Architects joined campaign to get threatened Royal Vauxhall Tavern listed
Heritage minister Tracey Crouch has listed the Royal Vauxhall Tavern after a campaign which saw architects lobbying Historic England to protect it.
The venue, said to be the nation’s oldest gay pub, was given grade II status.
Historic England, which made the recommendation to the culture department, said it was a “handsome mid-Victorian public house, with an impressive curved façade and strong architectural presence”.
Historic England (HE) is currently documenting buildings and landscapes associated with the nation’s lesbian, gay, bisexual, transgender and queer (LGBTQ) history for its Pride of Place project.
The Tavern, on the Vauxhall gyratory, stands on the site of the 17th-century Vauxhall Pleasure Gardens and has been a lynchpin for the LGBTQ community for more than six decades, said campaigner Alexis Kalli, an architectural assistant at Levitt Bernstein.
He added: “It has taken a lot of talented people to make the case for the grade II listing, the first building in the UK ever to be listed for its LGBT significance.
“We’ve managed this despite efforts from some prominent heritage and planning consultants making the case against on behalf of the current owners Immovate, who have yet to reveal their intentions. It’s wonderful to have a bit of the built environment recognised for the community but there is so much more work to do to secure the future of activism, history, learning and fun that goes on in there.”
The pub’s future was thrown into doubt after it was bought by a secretive Austrian property developer last year.
Lambeth council welcomed the news, saying the listing gave it more power to reject any future proposals to demolish and redevelop the site.
Architects who wrote to Historic England backing campaign group RVT Future’s listing application included James Soane, co-founder of Project Orange, London School of Architecture adviser Nigel Coates, Ben Campkin, director of UCL’s Urban Laboratory, Fernando Rihl, co-founder of Procter-Rihl Architects, and Simon Atkinson, a professor at the University of Texas.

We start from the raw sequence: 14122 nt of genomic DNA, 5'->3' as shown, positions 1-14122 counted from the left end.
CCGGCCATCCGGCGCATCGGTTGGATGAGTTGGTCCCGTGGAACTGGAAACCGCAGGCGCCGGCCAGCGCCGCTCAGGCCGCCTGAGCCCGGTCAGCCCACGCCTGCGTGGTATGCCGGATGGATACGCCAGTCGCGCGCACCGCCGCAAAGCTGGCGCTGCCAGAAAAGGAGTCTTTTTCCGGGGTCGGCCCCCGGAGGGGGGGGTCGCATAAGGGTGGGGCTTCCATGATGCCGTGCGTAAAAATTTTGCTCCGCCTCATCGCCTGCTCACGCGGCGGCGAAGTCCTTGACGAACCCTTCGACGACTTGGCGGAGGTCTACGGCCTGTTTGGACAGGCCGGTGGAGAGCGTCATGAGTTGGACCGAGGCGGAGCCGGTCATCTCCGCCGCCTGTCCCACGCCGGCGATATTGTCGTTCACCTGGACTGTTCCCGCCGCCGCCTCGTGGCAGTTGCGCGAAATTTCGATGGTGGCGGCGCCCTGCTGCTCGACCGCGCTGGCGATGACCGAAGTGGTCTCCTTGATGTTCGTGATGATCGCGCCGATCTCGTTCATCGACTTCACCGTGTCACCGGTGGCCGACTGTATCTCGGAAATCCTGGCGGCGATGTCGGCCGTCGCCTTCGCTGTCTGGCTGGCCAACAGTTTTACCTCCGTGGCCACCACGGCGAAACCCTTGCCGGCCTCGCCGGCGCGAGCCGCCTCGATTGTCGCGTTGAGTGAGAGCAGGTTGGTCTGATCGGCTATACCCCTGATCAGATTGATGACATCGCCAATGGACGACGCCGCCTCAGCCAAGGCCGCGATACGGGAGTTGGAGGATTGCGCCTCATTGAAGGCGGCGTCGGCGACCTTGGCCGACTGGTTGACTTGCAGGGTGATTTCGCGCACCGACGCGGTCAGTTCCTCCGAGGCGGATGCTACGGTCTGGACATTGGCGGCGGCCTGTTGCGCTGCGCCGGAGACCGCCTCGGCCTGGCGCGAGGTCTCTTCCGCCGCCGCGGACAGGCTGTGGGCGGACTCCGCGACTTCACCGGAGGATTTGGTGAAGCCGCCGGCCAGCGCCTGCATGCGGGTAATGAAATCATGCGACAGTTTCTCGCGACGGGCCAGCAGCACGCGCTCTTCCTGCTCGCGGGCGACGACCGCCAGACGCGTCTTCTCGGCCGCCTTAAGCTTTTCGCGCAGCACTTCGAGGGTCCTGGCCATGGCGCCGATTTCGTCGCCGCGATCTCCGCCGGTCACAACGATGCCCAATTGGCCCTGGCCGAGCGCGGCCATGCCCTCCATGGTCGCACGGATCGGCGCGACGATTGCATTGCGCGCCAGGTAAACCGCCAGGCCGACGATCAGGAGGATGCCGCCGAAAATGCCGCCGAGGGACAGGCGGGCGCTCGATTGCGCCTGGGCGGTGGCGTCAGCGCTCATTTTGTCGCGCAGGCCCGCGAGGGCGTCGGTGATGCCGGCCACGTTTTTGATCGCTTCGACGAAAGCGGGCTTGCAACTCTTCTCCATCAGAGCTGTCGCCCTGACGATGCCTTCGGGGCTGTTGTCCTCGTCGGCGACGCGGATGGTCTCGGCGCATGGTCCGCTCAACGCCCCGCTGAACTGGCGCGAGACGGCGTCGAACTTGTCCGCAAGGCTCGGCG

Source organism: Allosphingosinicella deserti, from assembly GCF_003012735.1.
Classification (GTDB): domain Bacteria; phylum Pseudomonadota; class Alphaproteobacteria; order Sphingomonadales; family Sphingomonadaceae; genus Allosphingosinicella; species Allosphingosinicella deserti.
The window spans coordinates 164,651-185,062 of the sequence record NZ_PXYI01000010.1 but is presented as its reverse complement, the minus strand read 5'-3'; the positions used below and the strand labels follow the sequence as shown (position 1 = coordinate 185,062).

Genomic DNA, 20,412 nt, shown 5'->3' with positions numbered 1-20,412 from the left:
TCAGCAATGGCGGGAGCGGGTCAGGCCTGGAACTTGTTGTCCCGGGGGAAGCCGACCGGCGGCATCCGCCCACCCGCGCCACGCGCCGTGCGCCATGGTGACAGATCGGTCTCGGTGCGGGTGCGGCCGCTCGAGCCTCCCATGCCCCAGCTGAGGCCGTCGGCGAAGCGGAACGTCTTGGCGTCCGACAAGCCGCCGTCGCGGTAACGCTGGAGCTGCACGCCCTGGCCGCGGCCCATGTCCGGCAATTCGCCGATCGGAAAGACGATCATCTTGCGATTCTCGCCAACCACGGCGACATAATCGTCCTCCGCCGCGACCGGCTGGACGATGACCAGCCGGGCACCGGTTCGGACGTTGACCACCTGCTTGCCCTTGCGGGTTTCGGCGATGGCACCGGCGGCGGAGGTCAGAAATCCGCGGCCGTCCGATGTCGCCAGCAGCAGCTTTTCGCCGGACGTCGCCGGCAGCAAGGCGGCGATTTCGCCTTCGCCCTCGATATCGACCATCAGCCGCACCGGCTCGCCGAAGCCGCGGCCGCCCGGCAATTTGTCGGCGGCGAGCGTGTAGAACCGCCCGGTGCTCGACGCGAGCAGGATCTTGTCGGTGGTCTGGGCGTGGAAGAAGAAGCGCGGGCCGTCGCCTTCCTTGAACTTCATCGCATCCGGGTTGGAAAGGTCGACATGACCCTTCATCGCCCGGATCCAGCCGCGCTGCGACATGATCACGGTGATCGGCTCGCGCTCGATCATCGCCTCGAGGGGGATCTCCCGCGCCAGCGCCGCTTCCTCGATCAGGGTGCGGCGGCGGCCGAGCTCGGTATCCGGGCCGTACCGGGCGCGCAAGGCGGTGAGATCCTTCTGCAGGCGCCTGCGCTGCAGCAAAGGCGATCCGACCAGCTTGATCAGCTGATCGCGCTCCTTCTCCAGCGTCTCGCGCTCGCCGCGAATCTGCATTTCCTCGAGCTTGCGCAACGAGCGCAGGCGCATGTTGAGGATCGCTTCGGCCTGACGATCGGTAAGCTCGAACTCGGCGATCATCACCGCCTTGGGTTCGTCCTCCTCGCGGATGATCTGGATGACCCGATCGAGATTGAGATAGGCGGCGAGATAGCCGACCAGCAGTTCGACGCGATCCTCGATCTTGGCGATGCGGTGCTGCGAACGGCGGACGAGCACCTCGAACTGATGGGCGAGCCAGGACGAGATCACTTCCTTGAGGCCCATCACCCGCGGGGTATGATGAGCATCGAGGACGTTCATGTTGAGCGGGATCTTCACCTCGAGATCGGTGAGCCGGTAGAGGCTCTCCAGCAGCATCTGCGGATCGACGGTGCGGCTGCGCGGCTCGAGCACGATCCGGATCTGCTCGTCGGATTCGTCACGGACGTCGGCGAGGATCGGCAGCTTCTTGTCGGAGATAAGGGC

Historic England statement
We are delighted that the minister for heritage, Tracey Crouch, has listed the Royal Vauxhall Tavern at grade II on our advice.
The Royal Vauxhall Tavern (RVT) is one of the most historically significant LGBTQ (lesbian, gay, bisexual, transgender and queer) venues in London, possibly in England. It has an international reputation and is built on a long tradition of hosting ground-breaking alternative cabaret performances from the early twentieth century onwards.
It was a place of safety for many in the LGBTQ community and a beacon of acceptance in less tolerant times. It carries on that role today as a site for campaigning and activism.
Roger Bowdler, director of Listing at Historic England, said: “The Royal Vauxhall Tavern is an enduring and important venue for the LGBTQ community. Built on the site of the Vauxhall Pleasure Gardens, it carries on the tradition of alternative and bohemian entertainment which is bound up in this part of London’s history and identity.”
The building also has architectural interest. It is a handsome mid-Victorian public house, with an impressive curved façade and strong architectural presence despite alterations at ground floor level. This building meets the test for listing for its combined special architectural and historic interest in a national context.
The listing means this iconic venue, so important in telling the story of LGBTQ London, is now protected and we hope the RVT continues to entertain the capital for years to come.
The listing comes at a time when Historic England is working on Pride of Place: a ground-breaking research project uncovering the untold queer histories of buildings and places people have lived alongside for generations. Led by a team of historians at Leeds Beckett University’s Centre for Culture and the Arts, people have been asked to give examples of the buildings and places special to them; from the private houses of trailblazing individuals; to the much-loved local gay bar; to the first venue in town to host equal marriage, and everything in between. The result will be an online exhibition telling the stories of a multitude of buildings across the country that hold a sometimes hidden, sometimes public, LGBTQ history. People can map their own LGBTQ places on the Pride of Place interactive map.
This story first appeared on Building Design